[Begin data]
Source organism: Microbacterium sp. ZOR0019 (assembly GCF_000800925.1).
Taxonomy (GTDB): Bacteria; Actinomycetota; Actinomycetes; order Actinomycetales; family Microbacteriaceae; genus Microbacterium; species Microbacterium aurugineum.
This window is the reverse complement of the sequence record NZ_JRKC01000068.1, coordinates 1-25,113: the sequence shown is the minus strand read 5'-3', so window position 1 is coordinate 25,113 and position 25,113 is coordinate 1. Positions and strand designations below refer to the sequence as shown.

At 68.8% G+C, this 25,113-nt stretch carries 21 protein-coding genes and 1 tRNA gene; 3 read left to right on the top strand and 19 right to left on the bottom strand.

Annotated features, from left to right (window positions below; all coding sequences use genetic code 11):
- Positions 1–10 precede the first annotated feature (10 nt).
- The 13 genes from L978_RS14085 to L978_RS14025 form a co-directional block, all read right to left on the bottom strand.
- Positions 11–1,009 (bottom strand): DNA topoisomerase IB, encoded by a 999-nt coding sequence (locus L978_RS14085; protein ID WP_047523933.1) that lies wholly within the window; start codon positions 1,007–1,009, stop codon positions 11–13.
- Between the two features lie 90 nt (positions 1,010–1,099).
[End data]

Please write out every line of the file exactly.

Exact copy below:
Source organism: Microbacterium sp. ZOR0019 (assembly GCF_000800925.1).
Taxonomy (GTDB): Bacteria; Actinomycetota; Actinomycetes; order Actinomycetales; family Microbacteriaceae; genus Microbacterium; species Microbacterium aurugineum.
This window is the reverse complement of the sequence record NZ_JRKC01000068.1, coordinates 1-25,113: the sequence shown is the minus strand read 5'-3', so window position 1 is coordinate 25,113 and position 25,113 is coordinate 1. Positions and strand designations below refer to the sequence as shown.

At 68.8% G+C, this 25,113-nt stretch carries 21 protein-coding genes and 1 tRNA gene; 3 read left to right on the top strand and 19 right to left on the bottom strand.

Annotated features, from left to right (window positions below; all coding sequences use genetic code 11):
- Positions 1–10 precede the first annotated feature (10 nt).
- The 13 genes from L978_RS14085 to L978_RS14025 form a co-directional block, all read right to left on the bottom strand.
- Positions 11–1,009 (bottom strand): DNA topoisomerase IB, encoded by a 999-nt coding sequence (locus L978_RS14085; protein ID WP_047523933.1) that lies wholly within the window; start codon positions 1,007–1,009, stop codon positions 11–13.
- Between the two features lie 90 nt (positions 1,010–1,099).